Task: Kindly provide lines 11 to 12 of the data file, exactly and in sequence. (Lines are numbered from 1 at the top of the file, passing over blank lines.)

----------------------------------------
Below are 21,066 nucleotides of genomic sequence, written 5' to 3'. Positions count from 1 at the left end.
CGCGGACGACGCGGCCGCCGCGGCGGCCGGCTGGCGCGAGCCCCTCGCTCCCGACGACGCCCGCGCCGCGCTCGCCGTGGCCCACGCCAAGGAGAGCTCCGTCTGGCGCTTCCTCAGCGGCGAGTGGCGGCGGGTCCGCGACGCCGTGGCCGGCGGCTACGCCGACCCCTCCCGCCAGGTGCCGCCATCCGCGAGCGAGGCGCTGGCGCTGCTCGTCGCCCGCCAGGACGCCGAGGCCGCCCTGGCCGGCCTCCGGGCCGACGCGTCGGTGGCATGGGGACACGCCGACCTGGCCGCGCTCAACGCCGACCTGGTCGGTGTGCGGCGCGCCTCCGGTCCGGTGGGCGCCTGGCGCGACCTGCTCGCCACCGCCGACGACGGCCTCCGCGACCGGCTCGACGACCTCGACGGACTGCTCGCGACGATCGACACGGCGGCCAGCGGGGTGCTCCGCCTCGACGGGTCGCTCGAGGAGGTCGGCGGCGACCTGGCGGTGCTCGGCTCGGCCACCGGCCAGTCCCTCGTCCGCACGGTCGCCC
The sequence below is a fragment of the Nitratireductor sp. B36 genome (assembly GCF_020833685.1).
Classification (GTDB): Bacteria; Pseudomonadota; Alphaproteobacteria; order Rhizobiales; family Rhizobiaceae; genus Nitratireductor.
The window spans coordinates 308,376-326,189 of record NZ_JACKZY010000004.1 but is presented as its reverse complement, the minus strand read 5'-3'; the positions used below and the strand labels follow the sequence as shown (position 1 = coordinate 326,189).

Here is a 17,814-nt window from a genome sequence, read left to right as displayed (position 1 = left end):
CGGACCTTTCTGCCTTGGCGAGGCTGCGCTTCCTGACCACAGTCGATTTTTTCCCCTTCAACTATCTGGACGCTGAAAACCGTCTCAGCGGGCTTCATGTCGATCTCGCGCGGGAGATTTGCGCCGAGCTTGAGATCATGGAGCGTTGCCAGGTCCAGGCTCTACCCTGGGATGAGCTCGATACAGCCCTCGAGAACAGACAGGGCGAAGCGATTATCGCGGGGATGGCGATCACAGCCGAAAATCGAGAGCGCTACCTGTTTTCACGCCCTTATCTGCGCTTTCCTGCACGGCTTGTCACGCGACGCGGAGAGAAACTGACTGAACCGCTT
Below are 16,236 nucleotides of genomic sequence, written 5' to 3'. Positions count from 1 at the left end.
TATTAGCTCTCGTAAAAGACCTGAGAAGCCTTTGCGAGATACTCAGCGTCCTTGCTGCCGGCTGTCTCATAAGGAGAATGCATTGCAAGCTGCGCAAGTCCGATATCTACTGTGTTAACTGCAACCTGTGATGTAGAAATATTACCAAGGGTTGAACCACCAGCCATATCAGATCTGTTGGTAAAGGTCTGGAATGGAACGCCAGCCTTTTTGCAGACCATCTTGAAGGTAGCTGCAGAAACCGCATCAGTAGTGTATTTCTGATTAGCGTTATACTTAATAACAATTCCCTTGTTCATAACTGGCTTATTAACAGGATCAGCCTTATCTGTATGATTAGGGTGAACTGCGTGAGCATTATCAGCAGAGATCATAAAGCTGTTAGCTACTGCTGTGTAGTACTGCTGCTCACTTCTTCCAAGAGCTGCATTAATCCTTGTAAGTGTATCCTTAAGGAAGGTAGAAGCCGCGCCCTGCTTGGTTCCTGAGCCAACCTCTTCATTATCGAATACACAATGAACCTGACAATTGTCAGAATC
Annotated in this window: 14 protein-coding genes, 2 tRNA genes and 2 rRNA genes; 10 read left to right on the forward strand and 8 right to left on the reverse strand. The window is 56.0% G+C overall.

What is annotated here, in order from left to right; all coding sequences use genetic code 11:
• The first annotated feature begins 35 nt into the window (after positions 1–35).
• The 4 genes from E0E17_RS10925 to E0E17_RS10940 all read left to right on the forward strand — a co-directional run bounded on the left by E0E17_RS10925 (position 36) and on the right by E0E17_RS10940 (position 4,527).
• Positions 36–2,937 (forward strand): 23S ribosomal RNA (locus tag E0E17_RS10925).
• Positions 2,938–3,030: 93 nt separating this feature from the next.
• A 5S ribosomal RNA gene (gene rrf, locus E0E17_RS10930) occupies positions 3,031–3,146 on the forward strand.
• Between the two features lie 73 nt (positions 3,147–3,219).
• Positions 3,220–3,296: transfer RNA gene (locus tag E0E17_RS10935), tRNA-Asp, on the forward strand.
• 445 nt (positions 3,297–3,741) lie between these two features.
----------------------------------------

What is annotated here, in order from left to right; all coding sequences use genetic code 11:
• The first annotated feature begins 35 nt into the window (after positions 1–35).